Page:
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Ecological importance


The decline in population density of marine organisms of fishing value throughout the Caribbean region during recent decades has been widely documented.


In the case of Puerto Rico, the landing of reef fish has decreased by  5 million pounds during 1979 to less than 2 million pounds during 1993.


The degradation of coastal areas as a result of unplanned development and uncontrolled tourist activities are other main causes of the decrease in fishing productivity.


Studies carried out on marine resources in the nature reserve demonstrated that there are marked differences in the structure of fish and coral communities in the areas closest to the coast compared to those more distant, which suggest that environmental stresses have arisen from anthropogenic origin that has deteriorated reef communities.


Research confirms that the decline in reef fish populations has contributed to the degradation of reef communities.


In addition to the ecological value of this area, there are other reasons that justify its designation:


- presence of critical habitats of endangered sea turtle species


- high recreational value (e.g. diving, fishing, boating)


- the area is a natural laboratory for the development of scientific research and marine education activities


- presence of healthy habitats important for the designation of special protection areas for the propagation of fish and coral species ("no take zones")


- the increasing threat due to uncontrolled recreational activities (e.g. anchoring on reefs, spear fishing, diving) in some localities (e.g. Playa Carlos Rosario, north coast of Cayo Luis Peña)


- recent increases in activities such as deforestation of sloping land near the coast


- possible contamination risks associated with the operation of the municipal landfill in Bahía Tamarindo 


- the value as a nursery area for fish and other species of commercial value

The designation of the Canal Luis Pena Natural Reserve is important to:


1) protect and manage coral reefs and other associated systems to ensure their long-term viability and maintain the genetic diversity of the species that inhabit them


2) protect depleted populations of reef fish, including commercially important species, and endangered sea turtles, as well as habitats critical to their survival


3) protect coral communities in an excellent ecological state and with high recreational and aesthetic value


4) prevent the negative impacts of human activities that occur within and outside the Reserve


5) designate areas for the propagation of fish, corals and other groups of organisms under the concept of "no take zones"


6) facilitate the interpretation of marine systems for conservation, education, research, and low-impact tourism purposes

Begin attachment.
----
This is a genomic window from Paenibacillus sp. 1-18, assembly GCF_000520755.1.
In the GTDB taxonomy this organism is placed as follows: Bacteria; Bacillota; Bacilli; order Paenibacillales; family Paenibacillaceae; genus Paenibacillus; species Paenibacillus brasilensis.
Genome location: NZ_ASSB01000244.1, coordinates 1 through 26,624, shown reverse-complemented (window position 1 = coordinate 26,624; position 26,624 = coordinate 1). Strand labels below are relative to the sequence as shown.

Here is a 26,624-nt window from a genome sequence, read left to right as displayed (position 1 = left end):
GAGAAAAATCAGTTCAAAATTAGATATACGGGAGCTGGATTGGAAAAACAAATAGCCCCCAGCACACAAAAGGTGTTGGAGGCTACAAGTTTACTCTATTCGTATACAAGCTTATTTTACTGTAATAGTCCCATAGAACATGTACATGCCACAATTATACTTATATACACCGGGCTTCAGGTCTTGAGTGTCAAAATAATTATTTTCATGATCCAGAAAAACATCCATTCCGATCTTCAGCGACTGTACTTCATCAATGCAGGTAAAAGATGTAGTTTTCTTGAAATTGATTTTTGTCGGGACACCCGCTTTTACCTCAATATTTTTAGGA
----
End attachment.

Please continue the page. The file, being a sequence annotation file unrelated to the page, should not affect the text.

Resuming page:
7) accommodate and regulate through an appropriate co-management system the widest possible spectrum of human activities compatible with the main objectives of the Reserve


8) promote marine conservation through education and the development of low-impact tourism activities


9) provide for scientific research and technical training of scientists, students, management officers, technical staff and volunteers through a co-management program


10) provide for the monitoring of the environmental effects of human activities, including the direct and indirect effects of the development and use practices of the lands adjacent to the Reserve


11) provide participation in the planning, administration and management of the Reserve to the grassroots communities, Culebra Island Fishermen's Association, divers, Municipal Administration, Culebra Conservation and Development Authority, Federal Fisheries and Wildlife Service, academia, citizen volunteers, non-governmental organizations and any other interest group, through a co-management model.


In addition to the reasons, there are various problems of human origin, which could threaten the ecological integrity of the region.


According to Hernández Delgado, the main human problems identified on the island of Culebra and that could directly or indirectly affect the Reserve include:


1)runoff and sedimentation associated with clearing for road construction


2) eutrophication andreduction in water transparencyassociated with the discharge of untreated used water and sedimented runoff


3)unplanned residential and tourist developmentin ecologically sensitive areas (e.g. Punta Melones, Bahía Tarja, Bahía Tamarindo)


4)possible leachate flow coming from the municipal landfill


5)recreational activities out of control and without any regulation (e.g. irresponsible harpoon fishing, collection of aquarium organisms, diving, navigation, anchoring, inappropriate establishment and operation of anchor buoys)


6)collection of organisms, corals and pieces of reef for the marine aquarium market


7)historical destruction of reefs by military practicesbombing 



Designation document (DRNA, 1999)

Management Plan 2008

Hernández-Delgado, E.A. 2004. Analysis of the state of resources and the environmental situation of the Canal Luis Peña Natural Reserve, Culebra, P.R. Technical Report submitted to the Conservation and Development Authority of Culebra, Culebra, PR. August 2, 2004. 133 pp.

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